(Lennart Preiss/AP/File) Julian Assange
The founder of Wikileaks arrested Tuesday
Assange, 39, turned himself in to police
Tuesday morning, hours after Britain
from Swedish authorities. Assange denies
any wrongdoing and says he will fight the
attempt to extradite him, beginning with a
hearing Dec. 14.
That could be the start of a legal battle
that could drag on for weeks or even
months, in part because the case against
him in Sweden remains rather murky.
Assange, who is Australian, is eager to
avoid extradition for fear that it could set
the stage for him to be sent to the U.S. if
prosecutors there charge him with offenses
relating to the WikiLeaks disclosures of
State Department diplomatic cables and
classified Pentagon files related to the wars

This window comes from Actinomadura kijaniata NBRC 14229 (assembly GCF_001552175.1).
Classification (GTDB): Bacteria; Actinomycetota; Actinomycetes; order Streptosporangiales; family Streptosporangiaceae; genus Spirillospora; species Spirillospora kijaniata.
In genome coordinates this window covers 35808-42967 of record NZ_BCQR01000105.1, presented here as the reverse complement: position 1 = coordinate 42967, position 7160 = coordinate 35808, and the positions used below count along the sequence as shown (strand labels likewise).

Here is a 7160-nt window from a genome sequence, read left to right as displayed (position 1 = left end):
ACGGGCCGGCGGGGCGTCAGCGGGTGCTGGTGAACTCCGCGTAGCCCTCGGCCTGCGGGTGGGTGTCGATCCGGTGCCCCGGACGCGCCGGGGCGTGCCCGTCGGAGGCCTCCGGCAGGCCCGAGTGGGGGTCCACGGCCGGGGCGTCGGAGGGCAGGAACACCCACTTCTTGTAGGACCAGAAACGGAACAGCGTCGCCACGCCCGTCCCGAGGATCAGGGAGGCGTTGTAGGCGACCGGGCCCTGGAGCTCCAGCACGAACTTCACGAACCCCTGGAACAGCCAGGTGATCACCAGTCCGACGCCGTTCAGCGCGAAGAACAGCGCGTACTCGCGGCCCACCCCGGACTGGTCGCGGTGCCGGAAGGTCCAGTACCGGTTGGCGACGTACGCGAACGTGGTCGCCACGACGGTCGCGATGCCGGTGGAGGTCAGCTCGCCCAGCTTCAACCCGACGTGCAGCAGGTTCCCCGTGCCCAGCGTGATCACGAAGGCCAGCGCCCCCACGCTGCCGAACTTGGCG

in Iraq and Afghanistan.
Those leaked files have turned Assange into
an international figure, vilified by the U.S.
and governments around the world for spilling
official secrets but lionized by activists
demanding a free flow of information.
In Washington, the Obama administration
blames Assange for recklessly damaging
U.S. relations with other countries and even
A spokesman for WikiLeaks vowed that
Assange's arrest would not affect the website's
plans to continue publishing its cache of
The accusations against Assange in
Sweden have dogged him since the summer,
before his organization began releasing
portions of its huge trove of rifled State
Department cables. The allegations stem
from separate sexual encounters he
had with two women in August,
which Swedish prosecutors say may
have involved molestation,
"unlawful coercion" and rape.